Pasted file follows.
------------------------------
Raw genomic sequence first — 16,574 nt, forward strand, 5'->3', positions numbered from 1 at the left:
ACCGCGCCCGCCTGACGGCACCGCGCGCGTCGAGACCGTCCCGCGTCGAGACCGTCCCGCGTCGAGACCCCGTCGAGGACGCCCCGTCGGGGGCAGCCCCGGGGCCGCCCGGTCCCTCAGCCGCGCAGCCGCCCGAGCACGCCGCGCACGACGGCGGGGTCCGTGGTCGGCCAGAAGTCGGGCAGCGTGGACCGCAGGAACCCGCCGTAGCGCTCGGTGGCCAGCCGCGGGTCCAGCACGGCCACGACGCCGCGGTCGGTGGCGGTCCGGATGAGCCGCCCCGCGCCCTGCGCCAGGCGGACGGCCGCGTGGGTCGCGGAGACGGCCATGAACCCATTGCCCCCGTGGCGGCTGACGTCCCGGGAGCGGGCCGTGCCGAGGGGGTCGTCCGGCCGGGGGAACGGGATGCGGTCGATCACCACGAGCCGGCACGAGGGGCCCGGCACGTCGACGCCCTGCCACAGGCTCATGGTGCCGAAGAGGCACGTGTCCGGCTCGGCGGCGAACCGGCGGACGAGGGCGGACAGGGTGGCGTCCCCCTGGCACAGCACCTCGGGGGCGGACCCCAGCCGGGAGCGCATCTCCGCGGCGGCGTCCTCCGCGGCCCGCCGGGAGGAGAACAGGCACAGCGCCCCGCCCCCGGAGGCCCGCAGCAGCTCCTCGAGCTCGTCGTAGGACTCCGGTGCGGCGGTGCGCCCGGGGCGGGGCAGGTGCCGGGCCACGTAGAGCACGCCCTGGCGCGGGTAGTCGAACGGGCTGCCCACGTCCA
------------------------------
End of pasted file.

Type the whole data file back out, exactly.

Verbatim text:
Raw genomic sequence first — 16,574 nt, forward strand, 5'->3', positions numbered from 1 at the left:
ACCGCGCCCGCCTGACGGCACCGCGCGCGTCGAGACCGTCCCGCGTCGAGACCGTCCCGCGTCGAGACCCCGTCGAGGACGCCCCGTCGGGGGCAGCCCCGGGGCCGCCCGGTCCCTCAGCCGCGCAGCCGCCCGAGCACGCCGCGCACGACGGCGGGGTCCGTGGTCGGCCAGAAGTCGGGCAGCGTGGACCGCAGGAACCCGCCGTAGCGCTCGGTGGCCAGCCGCGGGTCCAGCACGGCCACGACGCCGCGGTCGGTGGCGGTCCGGATGAGCCGCCCCGCGCCCTGCGCCAGGCGGACGGCCGCGTGGGTCGCGGAGACGGCCATGAACCCATTGCCCCCGTGGCGGCTGACGTCCCGGGAGCGGGCCGTGCCGAGGGGGTCGTCCGGCCGGGGGAACGGGATGCGGTCGATCACCACGAGCCGGCACGAGGGGCCCGGCACGTCGACGCCCTGCCACAGGCTCATGGTGCCGAAGAGGCACGTGTCCGGCTCGGCGGCGAACCGGCGGACGAGGGCGGACAGGGTGGCGTCCCCCTGGCACAGCACCTCGGGGGCGGACCCCAGCCGGGAGCGCATCTCCGCGGCGGCGTCCTCCGCGGCCCGCCGGGAGGAGAACAGGCACAGCGCCCCGCCCCCGGAGGCCCGCAGCAGCTCCTCGAGCTCGTCGTAGGACTCCGGTGCGGCGGTGCGCCCGGGGCGGGGCAGGTGCCGGGCCACGTAGAGCACGCCCTGGCGCGGGTAGTCGAACGGGCTGCCCACGTCCA